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Voices from the Chinese Jamaican Oral History Project

Oral history provides the opportunity to explore intersubjectivity and positionality. Here, Daniel Clarkson Fisher shares his work with the Chinese Jamaican Oral History Project centered in Toronto. The moving video excerpts from interviews below demonstrate shared authority in practice. By Daniel Clarkson Fisher During the 1970s, North America became home to thousands of new immigrants […]

Author Interview: The Creators of the New Roots/Nuevas Raices Oral History Initiative

In their recent OHR article, “Migration and Inclusive Transnational Heritage: Digital Innovation and the New Roots Latino Oral History Initiative,” Hannah Gill, Jaycie Vos, Laura Villa-Torres, Maria Silvia Ramirez demonstrate how the New Roots Latino Oral History Initiative engages with and documents immigrant populations. Here Gill answers a few of our questions about the project. […]

Researching emotions in interviews with former IRA prisoners

Oral History Review has a particular interest in the various methods oral history practitioners use to analyze interviews. We are delighted to preview Dieter Reinisch’s work exploring the emotions revealed in interviews with former Irish Republican Army prisoners, drawn from his larger project, An Oral History of Irish Republican Prisoners, 1971-2000. By Dieter Reinisch Particularly since […]

Listening Beyond the Sound Bites of Guantánamo Bay

Founder of Witness to Guantánamo, Peter Jan Honigsberg shares in this guest post, the origins and significance of this project that documents the experiences of those who have worked, lived, or were detained in Guantánamo Bay, Cuba. By Peter Jan Honigsberg Witness to Guantánamo’s mission is to document on film the stories of people who have lived […]

Oral History, Radical Honesty and #metoo in our Challenging Times: Reflections on this Year’s Annual Meeting

Anna Sheftel reflects on the Oral History Association’s Annual Meeting that was held October 11-14th in Montreal, Canada By Anna Sheftel In my recently published article for the Oral History Review, “Talking and Not Talking about Violence: Challenges in Interviewing Survivors of Atrocity as Whole People”, for the special section, Inside the Interview: The Challenges of a […]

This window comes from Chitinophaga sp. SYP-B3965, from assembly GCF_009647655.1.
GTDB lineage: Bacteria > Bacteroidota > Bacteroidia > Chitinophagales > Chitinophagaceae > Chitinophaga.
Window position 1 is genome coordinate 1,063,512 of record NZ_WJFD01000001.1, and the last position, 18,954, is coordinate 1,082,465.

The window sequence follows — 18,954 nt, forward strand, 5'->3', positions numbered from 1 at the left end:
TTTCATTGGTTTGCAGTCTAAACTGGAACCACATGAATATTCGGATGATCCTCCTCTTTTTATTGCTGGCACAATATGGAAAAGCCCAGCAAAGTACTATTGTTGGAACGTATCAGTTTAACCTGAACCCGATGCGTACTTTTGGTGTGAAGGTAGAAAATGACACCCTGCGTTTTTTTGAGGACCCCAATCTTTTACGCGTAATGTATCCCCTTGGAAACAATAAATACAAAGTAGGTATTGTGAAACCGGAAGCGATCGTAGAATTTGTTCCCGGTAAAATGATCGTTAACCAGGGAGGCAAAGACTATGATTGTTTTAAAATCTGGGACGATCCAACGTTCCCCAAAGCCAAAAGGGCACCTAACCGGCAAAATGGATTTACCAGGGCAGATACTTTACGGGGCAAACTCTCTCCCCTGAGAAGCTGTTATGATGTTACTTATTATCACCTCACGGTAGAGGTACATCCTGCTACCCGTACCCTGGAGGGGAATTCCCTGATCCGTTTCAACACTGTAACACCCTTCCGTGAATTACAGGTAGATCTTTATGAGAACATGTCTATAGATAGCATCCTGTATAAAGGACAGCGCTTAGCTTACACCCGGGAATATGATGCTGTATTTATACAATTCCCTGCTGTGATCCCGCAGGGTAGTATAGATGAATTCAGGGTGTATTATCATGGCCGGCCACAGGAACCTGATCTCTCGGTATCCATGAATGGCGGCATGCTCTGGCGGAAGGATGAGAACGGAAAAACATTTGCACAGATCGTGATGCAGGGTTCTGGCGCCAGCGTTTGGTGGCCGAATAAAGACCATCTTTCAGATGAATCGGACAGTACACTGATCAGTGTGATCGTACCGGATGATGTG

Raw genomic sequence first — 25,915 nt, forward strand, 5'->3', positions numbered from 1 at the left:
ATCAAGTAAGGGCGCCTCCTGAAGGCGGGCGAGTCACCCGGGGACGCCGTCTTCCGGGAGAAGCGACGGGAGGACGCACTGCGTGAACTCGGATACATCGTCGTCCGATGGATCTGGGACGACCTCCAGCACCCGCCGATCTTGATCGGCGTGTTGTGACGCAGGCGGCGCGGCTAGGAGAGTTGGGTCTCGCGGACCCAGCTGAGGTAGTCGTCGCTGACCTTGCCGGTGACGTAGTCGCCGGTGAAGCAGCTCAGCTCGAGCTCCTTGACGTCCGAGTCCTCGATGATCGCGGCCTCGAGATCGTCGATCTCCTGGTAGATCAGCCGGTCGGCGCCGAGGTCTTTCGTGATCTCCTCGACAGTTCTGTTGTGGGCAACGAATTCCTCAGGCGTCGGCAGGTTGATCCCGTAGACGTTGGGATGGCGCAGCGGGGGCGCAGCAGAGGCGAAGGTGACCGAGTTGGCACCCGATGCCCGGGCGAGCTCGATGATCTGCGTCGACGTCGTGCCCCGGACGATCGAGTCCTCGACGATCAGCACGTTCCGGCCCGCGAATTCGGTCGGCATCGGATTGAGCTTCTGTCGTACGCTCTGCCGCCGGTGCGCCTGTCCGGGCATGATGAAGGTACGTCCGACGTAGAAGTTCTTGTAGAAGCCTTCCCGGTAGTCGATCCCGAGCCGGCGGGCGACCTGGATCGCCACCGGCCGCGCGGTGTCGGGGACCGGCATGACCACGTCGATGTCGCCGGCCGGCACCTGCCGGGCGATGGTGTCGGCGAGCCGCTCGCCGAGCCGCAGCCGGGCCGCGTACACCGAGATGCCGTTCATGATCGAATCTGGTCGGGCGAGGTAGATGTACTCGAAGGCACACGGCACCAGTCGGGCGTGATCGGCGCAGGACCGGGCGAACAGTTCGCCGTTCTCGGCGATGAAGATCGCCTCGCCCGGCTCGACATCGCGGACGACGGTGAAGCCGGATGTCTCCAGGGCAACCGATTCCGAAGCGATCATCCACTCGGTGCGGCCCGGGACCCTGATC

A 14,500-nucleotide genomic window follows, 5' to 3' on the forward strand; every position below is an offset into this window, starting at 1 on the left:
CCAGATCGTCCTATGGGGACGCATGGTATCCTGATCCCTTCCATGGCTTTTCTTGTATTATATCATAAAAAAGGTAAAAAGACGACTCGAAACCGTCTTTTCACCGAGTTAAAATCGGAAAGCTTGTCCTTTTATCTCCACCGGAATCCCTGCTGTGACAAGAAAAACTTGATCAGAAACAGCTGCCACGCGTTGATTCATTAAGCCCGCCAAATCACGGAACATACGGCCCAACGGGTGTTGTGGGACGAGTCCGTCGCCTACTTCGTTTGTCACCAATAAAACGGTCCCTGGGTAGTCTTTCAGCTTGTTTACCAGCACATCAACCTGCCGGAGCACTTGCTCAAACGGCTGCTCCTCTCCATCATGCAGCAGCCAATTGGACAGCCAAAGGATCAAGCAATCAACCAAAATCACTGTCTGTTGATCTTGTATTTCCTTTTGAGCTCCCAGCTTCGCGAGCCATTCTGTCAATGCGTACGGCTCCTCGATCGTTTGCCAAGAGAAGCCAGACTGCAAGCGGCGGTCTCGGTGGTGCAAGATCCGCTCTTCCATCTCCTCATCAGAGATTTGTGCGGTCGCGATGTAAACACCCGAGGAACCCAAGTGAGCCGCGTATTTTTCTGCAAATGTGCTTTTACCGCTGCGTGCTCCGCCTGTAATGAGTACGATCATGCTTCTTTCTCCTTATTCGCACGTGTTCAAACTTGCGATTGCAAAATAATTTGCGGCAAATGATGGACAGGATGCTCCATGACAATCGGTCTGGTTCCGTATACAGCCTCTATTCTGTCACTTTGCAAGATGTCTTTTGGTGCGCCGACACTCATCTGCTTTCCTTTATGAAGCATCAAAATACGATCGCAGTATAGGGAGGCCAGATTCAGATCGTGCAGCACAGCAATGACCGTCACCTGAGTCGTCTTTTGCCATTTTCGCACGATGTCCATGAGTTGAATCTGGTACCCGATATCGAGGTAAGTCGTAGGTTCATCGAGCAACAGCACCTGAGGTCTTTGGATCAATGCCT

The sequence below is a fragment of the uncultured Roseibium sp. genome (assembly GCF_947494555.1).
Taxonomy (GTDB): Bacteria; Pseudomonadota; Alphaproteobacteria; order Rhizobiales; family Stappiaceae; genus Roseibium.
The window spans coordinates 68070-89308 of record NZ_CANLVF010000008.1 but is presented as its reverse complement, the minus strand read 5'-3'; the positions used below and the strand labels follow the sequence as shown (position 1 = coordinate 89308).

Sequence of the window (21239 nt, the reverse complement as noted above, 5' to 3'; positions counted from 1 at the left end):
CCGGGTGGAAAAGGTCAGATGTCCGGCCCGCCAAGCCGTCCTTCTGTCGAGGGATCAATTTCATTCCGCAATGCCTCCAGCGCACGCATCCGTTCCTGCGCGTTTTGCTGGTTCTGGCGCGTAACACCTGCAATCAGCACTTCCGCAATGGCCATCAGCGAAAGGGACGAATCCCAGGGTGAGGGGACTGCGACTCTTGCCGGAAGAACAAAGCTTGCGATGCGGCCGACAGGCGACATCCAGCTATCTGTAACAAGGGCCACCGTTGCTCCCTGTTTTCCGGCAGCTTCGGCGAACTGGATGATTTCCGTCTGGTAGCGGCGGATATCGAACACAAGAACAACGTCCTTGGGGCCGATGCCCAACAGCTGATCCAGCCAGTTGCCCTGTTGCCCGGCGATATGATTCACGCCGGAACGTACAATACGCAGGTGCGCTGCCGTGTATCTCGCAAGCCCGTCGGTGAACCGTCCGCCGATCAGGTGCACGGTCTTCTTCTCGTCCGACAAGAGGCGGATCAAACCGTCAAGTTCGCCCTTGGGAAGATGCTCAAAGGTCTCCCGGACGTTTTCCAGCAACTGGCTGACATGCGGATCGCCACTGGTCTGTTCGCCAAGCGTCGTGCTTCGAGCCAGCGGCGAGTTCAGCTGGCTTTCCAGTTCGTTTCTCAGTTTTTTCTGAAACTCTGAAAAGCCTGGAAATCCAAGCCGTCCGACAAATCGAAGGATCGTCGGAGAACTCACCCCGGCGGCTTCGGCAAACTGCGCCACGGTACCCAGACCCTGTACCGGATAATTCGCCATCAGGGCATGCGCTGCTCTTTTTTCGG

Collecting, Archiving, and Preserving Oral Histories from the Muslim American Community

Founder of the Muslim American Leadership Alliance, Zainab Zeb Khan, reflects on the importance of oral history in preserving, exploring and understanding the many identities within the Muslim American community. By Zainab Zeb Khan The Muslim American Leadership Alliance (MALA) has its genesis in storytelling. And as MALA has grown since its inception in 2015 […]

40 Stories for 40 Years of Whitman-Walker Health

This week we’ll hear from Hannah Byrne about her experiences in helping document the role of Whitman-Walker Health in the HIV/AIDS and LGBTQ+ community in Washington, D.C. for their 40th anniversary By Hannah Byrne I joined Whitman-Walker Health on a grant-funded project to collect oral histories on the intersection of HIV/AIDS and Washington, D.C. in […]

International Oral History Association in Finland June 2018: Memory and Narration

The Oral History Review‘s very own Editor-in-Chief, David Caruso reflects on his recent trip to Finland to attend the International Oral History Association’s biennial congress and the discussions of complicated oral historian/narrator relationships and subsequent ethical considerations. By David Caruso Situated roughly four hours northeast of Helsinki by train, Jyväskylä is a vibrant city in […]

The Laramie Project, Documentary Theater & Oral History Performance

In this post, writer, historian, and activist Holly Werner-Thomas explores “verbatim theater” as a medium for disseminating oral histories, reflecting on her son’s recent high school’s performance of The Laramie Project . By Holly Werner-Thomas Oral historians don’t always think of the theater as an outlet for their work. This thought occurred to me last […]

Diagnosing Public Health Crises: What We Can Learn About Ebola from Oral History

In this post, public health journalist Katherina Thomas contemplates the power of oral history to not only document a public health crisis, but also create greater understanding about health inequities by empowering communities and allowing those too frequently silenced to share their stories. By Katherina Thomas Last week, as the Democratic Republic of Congo declared a […]

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